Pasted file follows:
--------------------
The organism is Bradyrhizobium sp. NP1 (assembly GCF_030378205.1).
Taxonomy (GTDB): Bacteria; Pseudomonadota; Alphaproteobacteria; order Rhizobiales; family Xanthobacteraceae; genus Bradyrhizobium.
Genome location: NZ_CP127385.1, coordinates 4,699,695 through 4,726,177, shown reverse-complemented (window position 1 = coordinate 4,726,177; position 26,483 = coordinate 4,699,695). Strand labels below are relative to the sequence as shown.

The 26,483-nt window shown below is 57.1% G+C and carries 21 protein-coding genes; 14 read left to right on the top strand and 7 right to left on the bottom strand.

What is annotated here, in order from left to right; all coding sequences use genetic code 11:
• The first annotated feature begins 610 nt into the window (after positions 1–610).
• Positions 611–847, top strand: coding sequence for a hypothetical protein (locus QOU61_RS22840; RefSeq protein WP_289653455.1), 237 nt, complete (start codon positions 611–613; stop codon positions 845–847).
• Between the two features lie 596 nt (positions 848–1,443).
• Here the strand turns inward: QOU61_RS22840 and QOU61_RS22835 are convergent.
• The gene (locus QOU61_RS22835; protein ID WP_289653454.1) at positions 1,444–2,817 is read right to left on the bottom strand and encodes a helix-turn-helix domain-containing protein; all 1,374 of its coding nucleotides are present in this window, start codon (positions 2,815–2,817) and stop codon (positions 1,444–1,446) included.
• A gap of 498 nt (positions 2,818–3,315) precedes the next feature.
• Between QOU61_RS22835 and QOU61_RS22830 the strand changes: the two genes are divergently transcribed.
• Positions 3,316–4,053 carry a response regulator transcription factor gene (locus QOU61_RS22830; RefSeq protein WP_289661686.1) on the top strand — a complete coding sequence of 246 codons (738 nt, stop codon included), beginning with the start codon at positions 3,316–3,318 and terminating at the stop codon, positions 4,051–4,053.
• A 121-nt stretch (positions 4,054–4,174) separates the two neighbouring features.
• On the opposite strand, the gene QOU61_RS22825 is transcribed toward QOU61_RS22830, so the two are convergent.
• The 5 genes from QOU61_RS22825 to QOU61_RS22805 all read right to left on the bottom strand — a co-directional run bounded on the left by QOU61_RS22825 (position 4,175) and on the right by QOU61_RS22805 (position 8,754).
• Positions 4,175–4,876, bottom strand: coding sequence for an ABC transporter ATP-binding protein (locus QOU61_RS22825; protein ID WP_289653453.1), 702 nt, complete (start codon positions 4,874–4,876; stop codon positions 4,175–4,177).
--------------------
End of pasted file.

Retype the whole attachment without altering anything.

The organism is Bradyrhizobium sp. NP1 (assembly GCF_030378205.1).
Taxonomy (GTDB): Bacteria; Pseudomonadota; Alphaproteobacteria; order Rhizobiales; family Xanthobacteraceae; genus Bradyrhizobium.
Genome location: NZ_CP127385.1, coordinates 4,699,695 through 4,726,177, shown reverse-complemented (window position 1 = coordinate 4,726,177; position 26,483 = coordinate 4,699,695). Strand labels below are relative to the sequence as shown.

The 26,483-nt window shown below is 57.1% G+C and carries 21 protein-coding genes; 14 read left to right on the top strand and 7 right to left on the bottom strand.

What is annotated here, in order from left to right; all coding sequences use genetic code 11:
• The first annotated feature begins 610 nt into the window (after positions 1–610).
• Positions 611–847, top strand: coding sequence for a hypothetical protein (locus QOU61_RS22840; RefSeq protein WP_289653455.1), 237 nt, complete (start codon positions 611–613; stop codon positions 845–847).
• Between the two features lie 596 nt (positions 848–1,443).
• Here the strand turns inward: QOU61_RS22840 and QOU61_RS22835 are convergent.
• The gene (locus QOU61_RS22835; protein ID WP_289653454.1) at positions 1,444–2,817 is read right to left on the bottom strand and encodes a helix-turn-helix domain-containing protein; all 1,374 of its coding nucleotides are present in this window, start codon (positions 2,815–2,817) and stop codon (positions 1,444–1,446) included.
• A gap of 498 nt (positions 2,818–3,315) precedes the next feature.
• Between QOU61_RS22835 and QOU61_RS22830 the strand changes: the two genes are divergently transcribed.
• Positions 3,316–4,053 carry a response regulator transcription factor gene (locus QOU61_RS22830; RefSeq protein WP_289661686.1) on the top strand — a complete coding sequence of 246 codons (738 nt, stop codon included), beginning with the start codon at positions 3,316–3,318 and terminating at the stop codon, positions 4,051–4,053.
• A 121-nt stretch (positions 4,054–4,174) separates the two neighbouring features.
• On the opposite strand, the gene QOU61_RS22825 is transcribed toward QOU61_RS22830, so the two are convergent.
• The 5 genes from QOU61_RS22825 to QOU61_RS22805 all read right to left on the bottom strand — a co-directional run bounded on the left by QOU61_RS22825 (position 4,175) and on the right by QOU61_RS22805 (position 8,754).
• Positions 4,175–4,876, bottom strand: coding sequence for an ABC transporter ATP-binding protein (locus QOU61_RS22825; protein ID WP_289653453.1), 702 nt, complete (start codon positions 4,874–4,876; stop codon positions 4,175–4,177).